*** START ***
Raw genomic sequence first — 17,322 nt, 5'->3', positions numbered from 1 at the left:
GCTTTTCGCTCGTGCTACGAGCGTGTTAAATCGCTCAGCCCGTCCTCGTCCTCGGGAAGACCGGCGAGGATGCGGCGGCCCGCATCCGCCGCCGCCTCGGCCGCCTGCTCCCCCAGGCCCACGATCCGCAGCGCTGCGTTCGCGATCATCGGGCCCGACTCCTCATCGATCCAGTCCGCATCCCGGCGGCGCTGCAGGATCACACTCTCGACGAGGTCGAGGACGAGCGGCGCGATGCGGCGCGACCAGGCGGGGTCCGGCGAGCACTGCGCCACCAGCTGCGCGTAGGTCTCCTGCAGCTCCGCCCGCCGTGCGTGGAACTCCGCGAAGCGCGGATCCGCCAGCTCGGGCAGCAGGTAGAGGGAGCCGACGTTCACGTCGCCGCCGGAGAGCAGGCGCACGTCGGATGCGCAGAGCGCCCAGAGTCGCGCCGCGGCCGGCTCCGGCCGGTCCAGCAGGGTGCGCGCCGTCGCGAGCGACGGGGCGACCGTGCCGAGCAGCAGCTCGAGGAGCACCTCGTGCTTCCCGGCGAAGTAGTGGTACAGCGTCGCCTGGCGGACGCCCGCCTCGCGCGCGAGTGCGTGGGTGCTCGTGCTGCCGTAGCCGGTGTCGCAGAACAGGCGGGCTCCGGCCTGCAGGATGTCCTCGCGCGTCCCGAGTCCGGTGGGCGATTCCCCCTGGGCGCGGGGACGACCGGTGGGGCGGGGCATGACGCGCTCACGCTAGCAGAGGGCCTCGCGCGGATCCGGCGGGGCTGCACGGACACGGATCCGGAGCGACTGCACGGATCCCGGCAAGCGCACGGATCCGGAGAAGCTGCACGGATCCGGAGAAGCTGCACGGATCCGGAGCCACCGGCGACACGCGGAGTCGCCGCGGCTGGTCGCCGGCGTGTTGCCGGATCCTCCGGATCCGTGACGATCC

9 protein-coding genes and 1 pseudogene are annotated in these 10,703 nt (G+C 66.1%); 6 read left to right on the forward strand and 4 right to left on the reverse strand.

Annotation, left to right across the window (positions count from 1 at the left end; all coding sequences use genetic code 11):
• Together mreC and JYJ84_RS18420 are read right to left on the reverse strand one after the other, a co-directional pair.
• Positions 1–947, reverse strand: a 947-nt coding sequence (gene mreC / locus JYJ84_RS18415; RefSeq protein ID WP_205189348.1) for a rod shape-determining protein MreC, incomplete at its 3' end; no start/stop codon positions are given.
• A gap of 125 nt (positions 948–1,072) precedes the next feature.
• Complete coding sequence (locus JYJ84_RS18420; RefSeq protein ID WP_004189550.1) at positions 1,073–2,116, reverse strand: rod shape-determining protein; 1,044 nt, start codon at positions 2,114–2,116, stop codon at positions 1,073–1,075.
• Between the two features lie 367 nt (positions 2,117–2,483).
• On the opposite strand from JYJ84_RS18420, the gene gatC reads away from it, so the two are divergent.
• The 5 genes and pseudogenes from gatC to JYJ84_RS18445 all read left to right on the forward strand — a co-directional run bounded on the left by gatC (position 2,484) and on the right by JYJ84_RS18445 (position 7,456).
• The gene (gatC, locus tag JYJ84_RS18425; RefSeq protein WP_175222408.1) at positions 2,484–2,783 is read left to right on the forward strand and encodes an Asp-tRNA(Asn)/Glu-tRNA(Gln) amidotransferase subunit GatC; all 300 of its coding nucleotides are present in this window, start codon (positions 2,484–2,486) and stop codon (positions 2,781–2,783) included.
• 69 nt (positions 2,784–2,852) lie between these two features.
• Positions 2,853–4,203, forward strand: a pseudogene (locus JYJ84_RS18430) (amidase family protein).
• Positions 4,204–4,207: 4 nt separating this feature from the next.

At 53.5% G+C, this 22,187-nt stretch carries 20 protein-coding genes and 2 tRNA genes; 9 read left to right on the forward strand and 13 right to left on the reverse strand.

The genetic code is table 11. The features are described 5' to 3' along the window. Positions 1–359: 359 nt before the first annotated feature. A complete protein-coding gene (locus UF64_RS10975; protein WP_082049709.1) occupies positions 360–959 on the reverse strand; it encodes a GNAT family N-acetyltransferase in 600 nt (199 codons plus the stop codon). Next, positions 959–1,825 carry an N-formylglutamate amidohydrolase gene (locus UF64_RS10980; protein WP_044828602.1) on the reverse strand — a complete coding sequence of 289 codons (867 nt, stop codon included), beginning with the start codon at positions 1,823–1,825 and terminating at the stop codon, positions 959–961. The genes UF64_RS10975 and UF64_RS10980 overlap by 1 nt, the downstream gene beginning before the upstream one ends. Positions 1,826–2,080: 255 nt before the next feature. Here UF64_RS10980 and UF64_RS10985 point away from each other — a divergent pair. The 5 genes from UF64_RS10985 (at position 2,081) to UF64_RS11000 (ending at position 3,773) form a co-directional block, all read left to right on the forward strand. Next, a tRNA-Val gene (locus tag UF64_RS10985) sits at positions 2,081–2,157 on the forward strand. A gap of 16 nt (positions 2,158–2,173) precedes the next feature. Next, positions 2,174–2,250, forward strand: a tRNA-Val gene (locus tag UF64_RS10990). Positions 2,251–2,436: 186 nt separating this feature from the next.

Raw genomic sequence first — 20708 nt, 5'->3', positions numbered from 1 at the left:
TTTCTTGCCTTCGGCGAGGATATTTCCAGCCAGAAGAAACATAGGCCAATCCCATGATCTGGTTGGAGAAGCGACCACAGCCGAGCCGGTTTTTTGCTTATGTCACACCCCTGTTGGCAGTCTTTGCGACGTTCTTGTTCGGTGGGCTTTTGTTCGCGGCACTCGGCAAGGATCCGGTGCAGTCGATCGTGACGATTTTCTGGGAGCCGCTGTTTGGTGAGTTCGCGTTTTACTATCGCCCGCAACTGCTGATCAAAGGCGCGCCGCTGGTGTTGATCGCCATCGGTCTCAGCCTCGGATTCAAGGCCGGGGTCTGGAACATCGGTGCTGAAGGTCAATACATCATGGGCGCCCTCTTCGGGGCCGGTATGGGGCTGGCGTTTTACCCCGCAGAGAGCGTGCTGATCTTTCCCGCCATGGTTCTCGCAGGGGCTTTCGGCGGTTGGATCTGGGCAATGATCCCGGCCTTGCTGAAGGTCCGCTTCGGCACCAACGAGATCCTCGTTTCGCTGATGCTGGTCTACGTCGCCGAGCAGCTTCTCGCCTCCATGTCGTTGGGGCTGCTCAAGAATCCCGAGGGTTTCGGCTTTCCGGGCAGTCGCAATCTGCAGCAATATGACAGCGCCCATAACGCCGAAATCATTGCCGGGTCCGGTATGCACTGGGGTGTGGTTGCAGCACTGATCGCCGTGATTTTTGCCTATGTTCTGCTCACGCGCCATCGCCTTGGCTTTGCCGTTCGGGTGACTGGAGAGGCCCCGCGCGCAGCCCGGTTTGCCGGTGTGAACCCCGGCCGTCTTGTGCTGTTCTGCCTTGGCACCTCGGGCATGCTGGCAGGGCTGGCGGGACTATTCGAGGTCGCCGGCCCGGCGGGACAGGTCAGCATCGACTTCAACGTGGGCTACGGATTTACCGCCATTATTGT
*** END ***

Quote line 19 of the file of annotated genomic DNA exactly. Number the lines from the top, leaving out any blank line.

TTTCTTGCCTTCGGCGAGGATATTTCCAGCCAGAAGAAACATAGGCCAATCCCATGATCTGGTTGGAGAAGCGACCACAGCCGAGCCGGTTTTTTGCTTATGTCACACCCCTGTTGGCAGTCTTTGCGACGTTCTTGTTCGGTGGGCTTTTGTTCGCGGCACTCGGCAAGGATCCGGTGCAGTCGATCGTGACGATTTTCTGGGAGCCGCTGTTTGGTGAGTTCGCGTTTTACTATCGCCCGCAACTGCTGATCAAAGGCGCGCCGCTGGTGTTGATCGCCATCGGTCTCAGCCTCGGATTCAAGGCCGGGGTCTGGAACATCGGTGCTGAAGGTCAATACATCATGGGCGCCCTCTTCGGGGCCGGTATGGGGCTGGCGTTTTACCCCGCAGAGAGCGTGCTGATCTTTCCCGCCATGGTTCTCGCAGGGGCTTTCGGCGGTTGGATCTGGGCAATGATCCCGGCCTTGCTGAAGGTCCGCTTCGGCACCAACGAGATCCTCGTTTCGCTGATGCTGGTCTACGTCGCCGAGCAGCTTCTCGCCTCCATGTCGTTGGGGCTGCTCAAGAATCCCGAGGGTTTCGGCTTTCCGGGCAGTCGCAATCTGCAGCAATATGACAGCGCCCATAACGCCGAAATCATTGCCGGGTCCGGTATGCACTGGGGTGTGGTTGCAGCACTGATCGCCGTGATTTTTGCCTATGTTCTGCTCACGCGCCATCGCCTTGGCTTTGCCGTTCGGGTGACTGGAGAGGCCCCGCGCGCAGCCCGGTTTGCCGGTGTGAACCCCGGCCGTCTTGTGCTGTTCTGCCTTGGCACCTCGGGCATGCTGGCAGGGCTGGCGGGACTATTCGAGGTCGCCGGCCCGGCGGGACAGGTCAGCATCGACTTCAACGTGGGCTACGGATTTACCGCCATTATTGT